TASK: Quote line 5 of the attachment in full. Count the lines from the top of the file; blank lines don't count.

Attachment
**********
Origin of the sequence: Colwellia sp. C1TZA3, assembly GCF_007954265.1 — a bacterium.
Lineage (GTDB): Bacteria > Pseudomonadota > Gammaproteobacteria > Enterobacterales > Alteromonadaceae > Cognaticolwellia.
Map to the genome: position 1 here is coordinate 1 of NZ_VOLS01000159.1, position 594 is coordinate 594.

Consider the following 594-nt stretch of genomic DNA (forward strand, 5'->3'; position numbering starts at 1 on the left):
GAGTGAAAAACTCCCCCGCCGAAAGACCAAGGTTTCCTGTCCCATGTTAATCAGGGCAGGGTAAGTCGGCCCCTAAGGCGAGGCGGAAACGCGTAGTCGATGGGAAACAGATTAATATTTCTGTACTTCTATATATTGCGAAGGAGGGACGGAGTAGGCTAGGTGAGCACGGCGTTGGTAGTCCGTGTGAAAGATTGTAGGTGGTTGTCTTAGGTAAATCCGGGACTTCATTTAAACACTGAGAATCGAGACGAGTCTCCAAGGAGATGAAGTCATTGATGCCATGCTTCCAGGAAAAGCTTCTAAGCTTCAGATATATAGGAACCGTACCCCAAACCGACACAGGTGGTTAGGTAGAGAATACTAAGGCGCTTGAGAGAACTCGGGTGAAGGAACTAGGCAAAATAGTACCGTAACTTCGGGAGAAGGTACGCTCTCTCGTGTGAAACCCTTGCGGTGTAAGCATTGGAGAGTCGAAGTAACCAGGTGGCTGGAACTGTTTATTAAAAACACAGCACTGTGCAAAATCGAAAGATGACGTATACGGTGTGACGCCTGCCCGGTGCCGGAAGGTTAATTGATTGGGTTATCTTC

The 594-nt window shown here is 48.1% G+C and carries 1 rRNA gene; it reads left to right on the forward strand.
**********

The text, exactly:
GAGTGAAAAACTCCCCCGCCGAAAGACCAAGGTTTCCTGTCCCATGTTAATCAGGGCAGGGTAAGTCGGCCCCTAAGGCGAGGCGGAAACGCGTAGTCGATGGGAAACAGATTAATATTTCTGTACTTCTATATATTGCGAAGGAGGGACGGAGTAGGCTAGGTGAGCACGGCGTTGGTAGTCCGTGTGAAAGATTGTAGGTGGTTGTCTTAGGTAAATCCGGGACTTCATTTAAACACTGAGAATCGAGACGAGTCTCCAAGGAGATGAAGTCATTGATGCCATGCTTCCAGGAAAAGCTTCTAAGCTTCAGATATATAGGAACCGTACCCCAAACCGACACAGGTGGTTAGGTAGAGAATACTAAGGCGCTTGAGAGAACTCGGGTGAAGGAACTAGGCAAAATAGTACCGTAACTTCGGGAGAAGGTACGCTCTCTCGTGTGAAACCCTTGCGGTGTAAGCATTGGAGAGTCGAAGTAACCAGGTGGCTGGAACTGTTTATTAAAAACACAGCACTGTGCAAAATCGAAAGATGACGTATACGGTGTGACGCCTGCCCGGTGCCGGAAGGTTAATTGATTGGGTTATCTTC